And that’s what Peter promised Him—His undying loyalty—that very night. To lay down even his life for Jesus. The other disciples said the same. But Jesus knew that even this well-intentioned promise wouldn’t be kept. Peter would deny Jesus. Jesus had said, “You will all fall away because of me this night. For it is written, ‘I will strike the shepherd, and the sheep of the flock will be scattered.’ But after I am raised up, I will go before you to Galilee” (Matt. 26:30-35). All the disciples would fall away, because of Jesus! To fulfill yet another prophecy, they would all be scattered away from Him. Cowardice and fear scattered them, and Jesus faced the judgment of sin and the scorn of the enemies alone. He alone could survive it. He alone could endure the strike of death against the shepherd, to spare the flock and carry all our sins down to the grave. Even cowardice, disloyalty, and unfaithfulness. All our abandonment, our rebellion, and running from the cross. “But after I am raised up, I will go before you to Galilee!” He alone could survive it! The Shepherd rises up from the grave to bring the flock back together!
We pray together with David to our Messiah, our Savior, our Deliverer: “As for me, I said, ‘O Lord, be gracious to me; heal me, for I have sinned against you!’” Forgive us for all our disloyalty, and our faltered trust. Forgive us for when we stood back from you to save our own skin. Be gracious to us and heal us. And so He does. He makes us His table companions once again, forgiving our sins, bringing us back to His table as His close friends, sharing with us His body and blood, that paid the price for our redemption. He feeds us on His sustaining life, placing into our hands His very body and pouring into our mouth His very blood shed on the cross for the forgiveness of our sins. He takes our sin and makes it His, and gives His forgiveness and life and makes it ours. He gathers back the scattered flock, reunites them under His living body and blood, and keeps us in His presence.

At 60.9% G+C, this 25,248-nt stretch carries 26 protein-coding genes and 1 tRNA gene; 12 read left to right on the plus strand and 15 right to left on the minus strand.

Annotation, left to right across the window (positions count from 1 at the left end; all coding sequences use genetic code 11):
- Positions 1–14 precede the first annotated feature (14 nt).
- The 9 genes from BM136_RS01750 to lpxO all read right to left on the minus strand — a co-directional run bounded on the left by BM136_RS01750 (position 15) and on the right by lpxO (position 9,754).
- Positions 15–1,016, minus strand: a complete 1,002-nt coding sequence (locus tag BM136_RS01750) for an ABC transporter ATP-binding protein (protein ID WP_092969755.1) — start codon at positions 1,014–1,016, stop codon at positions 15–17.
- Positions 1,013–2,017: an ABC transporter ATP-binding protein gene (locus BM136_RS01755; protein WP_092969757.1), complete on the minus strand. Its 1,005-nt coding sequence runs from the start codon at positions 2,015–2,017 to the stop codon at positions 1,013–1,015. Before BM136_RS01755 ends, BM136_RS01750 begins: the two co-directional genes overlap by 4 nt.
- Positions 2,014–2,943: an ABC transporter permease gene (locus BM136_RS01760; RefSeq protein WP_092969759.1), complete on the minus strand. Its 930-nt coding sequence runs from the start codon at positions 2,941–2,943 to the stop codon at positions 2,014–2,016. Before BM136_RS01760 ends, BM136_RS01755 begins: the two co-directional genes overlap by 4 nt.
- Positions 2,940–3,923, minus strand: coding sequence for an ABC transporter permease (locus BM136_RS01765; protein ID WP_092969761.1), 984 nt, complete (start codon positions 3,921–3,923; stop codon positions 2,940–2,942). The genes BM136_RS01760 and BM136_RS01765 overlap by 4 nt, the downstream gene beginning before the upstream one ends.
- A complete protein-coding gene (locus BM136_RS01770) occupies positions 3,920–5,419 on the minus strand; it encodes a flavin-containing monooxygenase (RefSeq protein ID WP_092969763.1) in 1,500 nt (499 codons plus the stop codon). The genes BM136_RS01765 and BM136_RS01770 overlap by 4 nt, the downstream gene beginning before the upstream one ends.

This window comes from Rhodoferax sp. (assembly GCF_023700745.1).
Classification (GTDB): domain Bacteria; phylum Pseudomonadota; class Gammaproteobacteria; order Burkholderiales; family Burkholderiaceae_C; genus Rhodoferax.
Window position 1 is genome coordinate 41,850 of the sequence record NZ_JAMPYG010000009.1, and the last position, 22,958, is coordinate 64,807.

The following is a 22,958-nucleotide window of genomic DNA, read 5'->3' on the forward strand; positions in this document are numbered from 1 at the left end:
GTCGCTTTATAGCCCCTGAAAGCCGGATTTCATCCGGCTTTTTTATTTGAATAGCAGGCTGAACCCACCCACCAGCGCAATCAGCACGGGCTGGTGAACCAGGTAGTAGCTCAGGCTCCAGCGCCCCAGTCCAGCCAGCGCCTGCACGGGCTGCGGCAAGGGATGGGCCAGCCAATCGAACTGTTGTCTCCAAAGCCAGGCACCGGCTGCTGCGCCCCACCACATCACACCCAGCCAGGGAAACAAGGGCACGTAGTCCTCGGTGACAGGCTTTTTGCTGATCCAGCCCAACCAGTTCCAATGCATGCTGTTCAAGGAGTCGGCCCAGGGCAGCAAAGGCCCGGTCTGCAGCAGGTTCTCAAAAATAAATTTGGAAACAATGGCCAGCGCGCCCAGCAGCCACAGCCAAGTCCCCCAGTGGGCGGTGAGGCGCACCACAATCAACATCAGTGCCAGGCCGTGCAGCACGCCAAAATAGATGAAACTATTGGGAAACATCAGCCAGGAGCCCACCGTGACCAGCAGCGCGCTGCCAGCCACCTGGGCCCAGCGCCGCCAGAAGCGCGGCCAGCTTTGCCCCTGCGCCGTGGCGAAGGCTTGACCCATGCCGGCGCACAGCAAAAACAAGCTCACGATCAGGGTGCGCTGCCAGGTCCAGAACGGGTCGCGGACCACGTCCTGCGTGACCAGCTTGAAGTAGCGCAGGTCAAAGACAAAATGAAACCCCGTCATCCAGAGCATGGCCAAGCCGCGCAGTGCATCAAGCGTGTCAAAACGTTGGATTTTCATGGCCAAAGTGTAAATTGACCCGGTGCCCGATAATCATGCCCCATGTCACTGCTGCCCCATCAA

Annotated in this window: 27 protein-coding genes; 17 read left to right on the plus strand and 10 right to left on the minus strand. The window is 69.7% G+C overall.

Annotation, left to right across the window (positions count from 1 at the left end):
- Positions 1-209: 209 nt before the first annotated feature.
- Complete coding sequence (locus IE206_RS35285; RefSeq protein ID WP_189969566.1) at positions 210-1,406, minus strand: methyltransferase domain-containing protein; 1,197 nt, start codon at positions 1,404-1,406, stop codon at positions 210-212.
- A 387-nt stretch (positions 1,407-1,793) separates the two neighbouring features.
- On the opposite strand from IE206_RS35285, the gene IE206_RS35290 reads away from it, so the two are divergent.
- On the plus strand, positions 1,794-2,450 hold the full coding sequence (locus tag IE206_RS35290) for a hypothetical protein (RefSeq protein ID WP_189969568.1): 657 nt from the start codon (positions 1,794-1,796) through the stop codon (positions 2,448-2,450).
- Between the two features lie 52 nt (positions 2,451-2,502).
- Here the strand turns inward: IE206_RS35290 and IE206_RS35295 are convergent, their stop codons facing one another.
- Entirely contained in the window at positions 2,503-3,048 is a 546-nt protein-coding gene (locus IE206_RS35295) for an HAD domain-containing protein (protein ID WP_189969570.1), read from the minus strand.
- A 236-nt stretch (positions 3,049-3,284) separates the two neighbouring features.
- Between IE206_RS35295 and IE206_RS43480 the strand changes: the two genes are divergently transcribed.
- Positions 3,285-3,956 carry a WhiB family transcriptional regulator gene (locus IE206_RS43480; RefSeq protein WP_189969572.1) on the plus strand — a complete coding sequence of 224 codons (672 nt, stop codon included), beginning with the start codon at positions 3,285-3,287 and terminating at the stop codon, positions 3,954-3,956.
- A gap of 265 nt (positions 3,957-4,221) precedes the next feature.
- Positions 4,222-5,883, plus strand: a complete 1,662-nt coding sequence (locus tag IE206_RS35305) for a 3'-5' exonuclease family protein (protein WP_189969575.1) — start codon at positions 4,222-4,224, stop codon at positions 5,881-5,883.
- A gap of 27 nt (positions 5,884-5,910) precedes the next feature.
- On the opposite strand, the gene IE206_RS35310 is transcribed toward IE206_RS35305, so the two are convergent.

For we have the pressing need for His very body and blood, so that we may remain faithful and loyal to Him. Scattered from Him we’re weak, cowardly, and fearful. But nourished and fed by Him, joined in body and blood to our very Shepherd, we can take up our cross and follow Him. His very bodily presence strengthens and preserves us in body and soul to life everlasting. As He ever strengthens our trust and confidence in Him—as He loves us and gives out His life for us—He makes us to stand, firm and loyal to Him. He makes us to stand so that we can ever proclaim His praises—the praises of His undying name and glory: “Blessed be the Lord, the God of Israel, from everlasting to everlasting! Amen and Amen!”